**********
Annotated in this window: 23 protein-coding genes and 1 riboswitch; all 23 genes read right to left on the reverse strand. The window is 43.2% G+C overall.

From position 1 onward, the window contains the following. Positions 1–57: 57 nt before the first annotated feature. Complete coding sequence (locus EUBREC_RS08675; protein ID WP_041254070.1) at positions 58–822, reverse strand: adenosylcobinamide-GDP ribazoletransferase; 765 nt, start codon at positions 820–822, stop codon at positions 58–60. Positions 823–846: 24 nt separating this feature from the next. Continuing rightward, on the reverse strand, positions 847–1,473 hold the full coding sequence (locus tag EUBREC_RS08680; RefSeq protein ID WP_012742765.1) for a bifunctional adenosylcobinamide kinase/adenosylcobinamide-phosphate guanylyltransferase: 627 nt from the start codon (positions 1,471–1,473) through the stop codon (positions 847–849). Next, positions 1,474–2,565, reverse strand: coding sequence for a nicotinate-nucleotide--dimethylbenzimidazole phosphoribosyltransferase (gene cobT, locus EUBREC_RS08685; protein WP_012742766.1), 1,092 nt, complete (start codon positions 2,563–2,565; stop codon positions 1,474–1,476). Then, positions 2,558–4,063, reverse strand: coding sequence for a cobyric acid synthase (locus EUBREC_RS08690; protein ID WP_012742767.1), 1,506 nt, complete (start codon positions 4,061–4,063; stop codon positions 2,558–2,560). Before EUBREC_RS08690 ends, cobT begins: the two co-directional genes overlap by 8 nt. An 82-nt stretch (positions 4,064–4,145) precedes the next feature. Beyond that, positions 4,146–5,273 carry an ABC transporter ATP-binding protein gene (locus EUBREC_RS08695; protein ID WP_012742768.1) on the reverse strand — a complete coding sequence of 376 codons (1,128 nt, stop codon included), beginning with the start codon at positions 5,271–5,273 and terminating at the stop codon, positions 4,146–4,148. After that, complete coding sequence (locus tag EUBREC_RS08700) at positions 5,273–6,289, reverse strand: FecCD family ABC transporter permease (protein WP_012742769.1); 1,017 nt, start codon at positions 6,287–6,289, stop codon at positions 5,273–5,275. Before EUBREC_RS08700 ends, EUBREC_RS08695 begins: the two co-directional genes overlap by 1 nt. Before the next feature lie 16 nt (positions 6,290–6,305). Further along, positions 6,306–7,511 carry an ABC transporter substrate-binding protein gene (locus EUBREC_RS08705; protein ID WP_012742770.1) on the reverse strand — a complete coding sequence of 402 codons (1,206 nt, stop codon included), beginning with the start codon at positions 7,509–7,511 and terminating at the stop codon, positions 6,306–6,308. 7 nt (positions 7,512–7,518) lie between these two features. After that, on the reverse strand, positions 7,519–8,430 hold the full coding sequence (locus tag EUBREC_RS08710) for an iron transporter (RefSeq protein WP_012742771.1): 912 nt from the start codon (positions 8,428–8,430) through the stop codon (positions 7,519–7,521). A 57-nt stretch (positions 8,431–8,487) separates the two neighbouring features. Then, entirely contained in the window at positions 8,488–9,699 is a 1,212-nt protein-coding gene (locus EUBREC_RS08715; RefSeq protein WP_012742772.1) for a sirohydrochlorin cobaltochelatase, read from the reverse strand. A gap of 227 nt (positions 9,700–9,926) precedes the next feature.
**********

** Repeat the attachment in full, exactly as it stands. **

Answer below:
Annotated in this window: 23 protein-coding genes and 1 riboswitch; all 23 genes read right to left on the reverse strand. The window is 43.2% G+C overall.

From position 1 onward, the window contains the following. Positions 1–57: 57 nt before the first annotated feature. Complete coding sequence (locus EUBREC_RS08675; protein ID WP_041254070.1) at positions 58–822, reverse strand: adenosylcobinamide-GDP ribazoletransferase; 765 nt, start codon at positions 820–822, stop codon at positions 58–60. Positions 823–846: 24 nt separating this feature from the next. Continuing rightward, on the reverse strand, positions 847–1,473 hold the full coding sequence (locus tag EUBREC_RS08680; RefSeq protein ID WP_012742765.1) for a bifunctional adenosylcobinamide kinase/adenosylcobinamide-phosphate guanylyltransferase: 627 nt from the start codon (positions 1,471–1,473) through the stop codon (positions 847–849). Next, positions 1,474–2,565, reverse strand: coding sequence for a nicotinate-nucleotide--dimethylbenzimidazole phosphoribosyltransferase (gene cobT, locus EUBREC_RS08685; protein WP_012742766.1), 1,092 nt, complete (start codon positions 2,563–2,565; stop codon positions 1,474–1,476). Then, positions 2,558–4,063, reverse strand: coding sequence for a cobyric acid synthase (locus EUBREC_RS08690; protein ID WP_012742767.1), 1,506 nt, complete (start codon positions 4,061–4,063; stop codon positions 2,558–2,560). Before EUBREC_RS08690 ends, cobT begins: the two co-directional genes overlap by 8 nt. An 82-nt stretch (positions 4,064–4,145) precedes the next feature. Beyond that, positions 4,146–5,273 carry an ABC transporter ATP-binding protein gene (locus EUBREC_RS08695; protein ID WP_012742768.1) on the reverse strand — a complete coding sequence of 376 codons (1,128 nt, stop codon included), beginning with the start codon at positions 5,271–5,273 and terminating at the stop codon, positions 4,146–4,148. After that, complete coding sequence (locus tag EUBREC_RS08700) at positions 5,273–6,289, reverse strand: FecCD family ABC transporter permease (protein WP_012742769.1); 1,017 nt, start codon at positions 6,287–6,289, stop codon at positions 5,273–5,275. Before EUBREC_RS08700 ends, EUBREC_RS08695 begins: the two co-directional genes overlap by 1 nt. Before the next feature lie 16 nt (positions 6,290–6,305). Further along, positions 6,306–7,511 carry an ABC transporter substrate-binding protein gene (locus EUBREC_RS08705; protein ID WP_012742770.1) on the reverse strand — a complete coding sequence of 402 codons (1,206 nt, stop codon included), beginning with the start codon at positions 7,509–7,511 and terminating at the stop codon, positions 6,306–6,308. 7 nt (positions 7,512–7,518) lie between these two features. After that, on the reverse strand, positions 7,519–8,430 hold the full coding sequence (locus tag EUBREC_RS08710) for an iron transporter (RefSeq protein WP_012742771.1): 912 nt from the start codon (positions 8,428–8,430) through the stop codon (positions 7,519–7,521). A 57-nt stretch (positions 8,431–8,487) separates the two neighbouring features. Then, entirely contained in the window at positions 8,488–9,699 is a 1,212-nt protein-coding gene (locus EUBREC_RS08715; RefSeq protein WP_012742772.1) for a sirohydrochlorin cobaltochelatase, read from the reverse strand. A gap of 227 nt (positions 9,700–9,926) precedes the next feature.